But… I believed him. He seemed genuinely apologetic and remorseful.
So, I congratulated him, briefly put hands on the fallen giant, took a pic, and let the lucky hunter on his way. After all, this was hunting, and Lady Luck is one fickle gal.
As you could imagine, I spent the next four days replaying that morning over and over in my head. What hunter watches their target buck get poached by bow in front of them? I couldn’t believe it had actually happened.
To make matters worse, I recently launched a company specializing in a bow-mounted range finding product called AVYD. I was intentionally filming that hunt so I could post the video footage of me using @getavyd and scoring one of the monster bucks I’d been following. I didn’t just lose a target buck, I also lost the possibility of future sales, which helps me provide for my family.
I couldn’t bring myself to hunt for a few days. But when Wednesday rolled around, I got home early enough to slip in the stand for a quick, two-hour sit before dark. I needed to put that Saturday’s heartbreak behind me and get in the woods while the rut was on.
An hour into my hunt, two does slipped in to feed. The woods were alive. I leaned my head back up against the tree, closed my eyes and prayed a simple prayer, “Lord, I need a win here. Please bring a shooter to me.” As I opened my eyes, I glassed up to my left, and I saw a large buck slip through a clearing at about 70 yards. He disappeared. I remember laughing a little bit in disbelief. After grunting some, I relaxed and figured he’d cruised on. Right before sunset more does appeared, and I prayed the prayer again.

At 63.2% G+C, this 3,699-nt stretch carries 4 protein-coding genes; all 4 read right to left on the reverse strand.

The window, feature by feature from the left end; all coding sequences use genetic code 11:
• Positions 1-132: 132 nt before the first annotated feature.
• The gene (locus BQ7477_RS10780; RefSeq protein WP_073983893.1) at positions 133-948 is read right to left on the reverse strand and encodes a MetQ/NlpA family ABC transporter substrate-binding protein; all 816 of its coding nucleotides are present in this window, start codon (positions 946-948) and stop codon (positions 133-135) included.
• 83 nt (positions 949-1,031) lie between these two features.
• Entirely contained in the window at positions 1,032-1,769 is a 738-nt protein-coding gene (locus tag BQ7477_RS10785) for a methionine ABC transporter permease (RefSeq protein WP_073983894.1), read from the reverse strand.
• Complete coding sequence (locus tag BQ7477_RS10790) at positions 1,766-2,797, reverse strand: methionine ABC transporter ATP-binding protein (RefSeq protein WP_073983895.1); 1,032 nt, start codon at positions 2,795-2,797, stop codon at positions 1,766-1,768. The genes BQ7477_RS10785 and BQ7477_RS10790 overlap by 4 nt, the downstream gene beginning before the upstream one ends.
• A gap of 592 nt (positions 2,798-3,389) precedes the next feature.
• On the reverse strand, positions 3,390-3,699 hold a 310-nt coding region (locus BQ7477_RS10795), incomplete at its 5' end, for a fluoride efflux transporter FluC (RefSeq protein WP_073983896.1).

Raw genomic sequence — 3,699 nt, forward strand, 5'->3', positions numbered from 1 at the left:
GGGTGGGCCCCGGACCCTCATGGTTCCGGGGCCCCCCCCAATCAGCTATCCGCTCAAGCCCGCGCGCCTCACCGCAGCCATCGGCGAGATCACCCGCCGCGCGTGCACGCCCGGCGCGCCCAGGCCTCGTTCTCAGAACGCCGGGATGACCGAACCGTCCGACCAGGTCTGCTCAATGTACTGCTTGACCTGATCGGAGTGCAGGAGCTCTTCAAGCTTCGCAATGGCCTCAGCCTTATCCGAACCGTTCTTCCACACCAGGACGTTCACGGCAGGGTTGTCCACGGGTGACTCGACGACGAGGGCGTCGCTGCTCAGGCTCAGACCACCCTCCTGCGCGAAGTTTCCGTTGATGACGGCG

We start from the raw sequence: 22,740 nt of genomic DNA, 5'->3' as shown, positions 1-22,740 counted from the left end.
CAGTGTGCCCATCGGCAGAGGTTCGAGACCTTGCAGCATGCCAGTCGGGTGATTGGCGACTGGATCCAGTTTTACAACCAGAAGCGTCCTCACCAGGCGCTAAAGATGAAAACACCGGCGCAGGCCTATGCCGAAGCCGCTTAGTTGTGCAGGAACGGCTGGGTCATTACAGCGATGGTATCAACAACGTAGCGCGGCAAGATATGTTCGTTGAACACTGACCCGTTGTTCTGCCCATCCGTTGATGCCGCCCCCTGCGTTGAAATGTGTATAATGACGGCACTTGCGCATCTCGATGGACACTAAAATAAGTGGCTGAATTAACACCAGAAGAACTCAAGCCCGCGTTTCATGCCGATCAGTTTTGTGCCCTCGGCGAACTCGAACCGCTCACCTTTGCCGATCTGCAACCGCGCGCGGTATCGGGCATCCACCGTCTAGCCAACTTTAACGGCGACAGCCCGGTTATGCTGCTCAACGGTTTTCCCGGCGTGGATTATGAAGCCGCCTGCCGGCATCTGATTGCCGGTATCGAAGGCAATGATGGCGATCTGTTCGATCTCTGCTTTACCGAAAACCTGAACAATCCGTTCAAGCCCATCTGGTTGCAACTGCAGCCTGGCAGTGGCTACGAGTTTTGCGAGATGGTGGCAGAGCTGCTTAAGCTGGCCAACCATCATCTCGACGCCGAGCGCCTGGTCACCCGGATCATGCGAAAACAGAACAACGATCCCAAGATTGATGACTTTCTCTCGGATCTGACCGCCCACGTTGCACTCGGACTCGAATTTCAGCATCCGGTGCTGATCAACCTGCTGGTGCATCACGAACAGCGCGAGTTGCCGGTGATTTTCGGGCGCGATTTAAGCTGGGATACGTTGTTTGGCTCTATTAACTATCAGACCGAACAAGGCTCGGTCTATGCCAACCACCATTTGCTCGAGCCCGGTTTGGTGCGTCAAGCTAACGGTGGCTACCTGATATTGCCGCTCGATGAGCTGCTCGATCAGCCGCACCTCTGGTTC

A few minutes later, I looked off to my right and saw a doe coming down the hill, flicking her tail. And then I heard that sound all hunters want to hear—the unmistakable sound of an excited, grunting, mature buck. I didn’t get a good look, so I wasn’t sure which buck it was. The doe came around up the trail, right into my shooting lane, and the buck was right behind her, grunting with every step. My chest was pounding.
By the time he stepped into my shooting lane, it was too dim for me to make out the buck’s antler pattern for certain, but I had a hunch it was my top target buck. My instinct took over, and I drew on him. The digital display said 22 yards. I took the shot.
The resounding thump of the arrow let me know I’d hit him good and true. But just to be safe, I backed out of the woods for an hour. Not sure which of the bucks I just shot, but knowing he was huge, that next hour left my heart racing.
When I retuned with a buddy to track, we found the blood trail was short. He only made it about 100 yards before he laid down. I have to tell you, walking up on this monster was a surreal experience, but left me with one very clear thought: “God gives, and he takes away, but he’s good and blessed be his name.”
Hunting has highs and lows. There is so much out of our control. But the lows make the highs sweeter, and in the end, this uncertainty is what we sign up for when we go out into the woods. You just never know what might happen. And what stories you’ll come back with.
I’ve got mine this season.